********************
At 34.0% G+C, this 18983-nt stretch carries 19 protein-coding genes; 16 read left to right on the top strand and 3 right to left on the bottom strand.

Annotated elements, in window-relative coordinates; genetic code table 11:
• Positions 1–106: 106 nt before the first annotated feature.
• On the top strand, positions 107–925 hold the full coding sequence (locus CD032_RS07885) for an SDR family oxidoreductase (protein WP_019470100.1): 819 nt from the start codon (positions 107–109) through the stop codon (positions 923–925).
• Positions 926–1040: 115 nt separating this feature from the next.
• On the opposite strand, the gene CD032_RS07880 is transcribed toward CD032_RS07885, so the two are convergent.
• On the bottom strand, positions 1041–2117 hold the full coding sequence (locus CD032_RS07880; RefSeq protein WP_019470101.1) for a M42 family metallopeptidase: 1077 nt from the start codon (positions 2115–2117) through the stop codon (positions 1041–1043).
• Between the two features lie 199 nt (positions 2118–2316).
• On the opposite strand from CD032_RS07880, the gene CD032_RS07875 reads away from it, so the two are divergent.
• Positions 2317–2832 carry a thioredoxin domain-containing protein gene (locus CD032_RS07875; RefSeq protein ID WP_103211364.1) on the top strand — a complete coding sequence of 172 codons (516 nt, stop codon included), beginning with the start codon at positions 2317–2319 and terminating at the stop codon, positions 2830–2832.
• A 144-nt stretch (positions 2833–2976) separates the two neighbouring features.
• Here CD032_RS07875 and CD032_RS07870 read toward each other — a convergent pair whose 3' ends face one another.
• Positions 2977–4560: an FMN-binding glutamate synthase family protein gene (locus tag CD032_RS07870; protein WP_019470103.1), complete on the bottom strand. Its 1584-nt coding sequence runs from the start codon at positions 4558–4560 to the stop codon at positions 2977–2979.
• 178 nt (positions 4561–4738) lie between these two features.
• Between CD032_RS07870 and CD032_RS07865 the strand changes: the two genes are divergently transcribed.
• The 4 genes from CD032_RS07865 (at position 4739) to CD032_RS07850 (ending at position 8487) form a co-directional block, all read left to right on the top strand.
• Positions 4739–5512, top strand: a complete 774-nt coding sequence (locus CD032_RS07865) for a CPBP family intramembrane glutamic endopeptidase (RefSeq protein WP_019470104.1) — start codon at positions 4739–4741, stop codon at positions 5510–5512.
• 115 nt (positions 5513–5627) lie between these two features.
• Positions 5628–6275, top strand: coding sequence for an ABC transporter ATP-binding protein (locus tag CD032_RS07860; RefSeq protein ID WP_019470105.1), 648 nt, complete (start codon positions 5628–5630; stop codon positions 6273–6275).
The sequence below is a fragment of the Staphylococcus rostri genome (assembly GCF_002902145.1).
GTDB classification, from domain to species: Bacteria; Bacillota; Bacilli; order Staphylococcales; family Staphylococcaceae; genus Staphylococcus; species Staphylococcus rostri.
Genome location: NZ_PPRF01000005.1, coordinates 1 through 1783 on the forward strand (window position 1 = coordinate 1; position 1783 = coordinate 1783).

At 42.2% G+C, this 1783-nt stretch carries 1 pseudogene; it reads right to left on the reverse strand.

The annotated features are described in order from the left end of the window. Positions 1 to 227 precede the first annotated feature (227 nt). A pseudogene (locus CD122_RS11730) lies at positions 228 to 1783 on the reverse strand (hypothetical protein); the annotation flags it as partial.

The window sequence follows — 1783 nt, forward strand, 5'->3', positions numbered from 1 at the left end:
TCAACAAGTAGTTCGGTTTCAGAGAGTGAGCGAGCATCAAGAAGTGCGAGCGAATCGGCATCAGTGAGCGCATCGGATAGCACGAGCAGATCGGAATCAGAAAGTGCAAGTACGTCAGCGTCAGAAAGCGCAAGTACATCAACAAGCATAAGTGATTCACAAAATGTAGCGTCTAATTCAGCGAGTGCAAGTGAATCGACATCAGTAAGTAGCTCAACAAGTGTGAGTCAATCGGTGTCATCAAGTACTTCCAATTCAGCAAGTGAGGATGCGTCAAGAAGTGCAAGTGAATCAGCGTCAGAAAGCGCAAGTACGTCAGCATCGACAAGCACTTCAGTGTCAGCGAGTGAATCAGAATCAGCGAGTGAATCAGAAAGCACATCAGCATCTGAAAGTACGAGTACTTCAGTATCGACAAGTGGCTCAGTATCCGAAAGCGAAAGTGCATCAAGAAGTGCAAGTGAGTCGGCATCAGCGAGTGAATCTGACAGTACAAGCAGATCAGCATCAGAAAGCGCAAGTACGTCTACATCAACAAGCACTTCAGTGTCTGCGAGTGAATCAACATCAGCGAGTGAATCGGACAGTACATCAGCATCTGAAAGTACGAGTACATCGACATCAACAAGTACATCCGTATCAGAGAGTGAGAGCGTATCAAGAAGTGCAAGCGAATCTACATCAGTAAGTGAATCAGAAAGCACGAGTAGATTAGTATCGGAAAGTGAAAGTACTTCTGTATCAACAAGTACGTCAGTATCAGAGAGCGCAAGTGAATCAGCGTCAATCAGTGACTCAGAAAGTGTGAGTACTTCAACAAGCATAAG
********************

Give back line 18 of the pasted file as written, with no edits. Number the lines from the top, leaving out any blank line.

• 115 nt (positions 5513–5627) lie between these two features.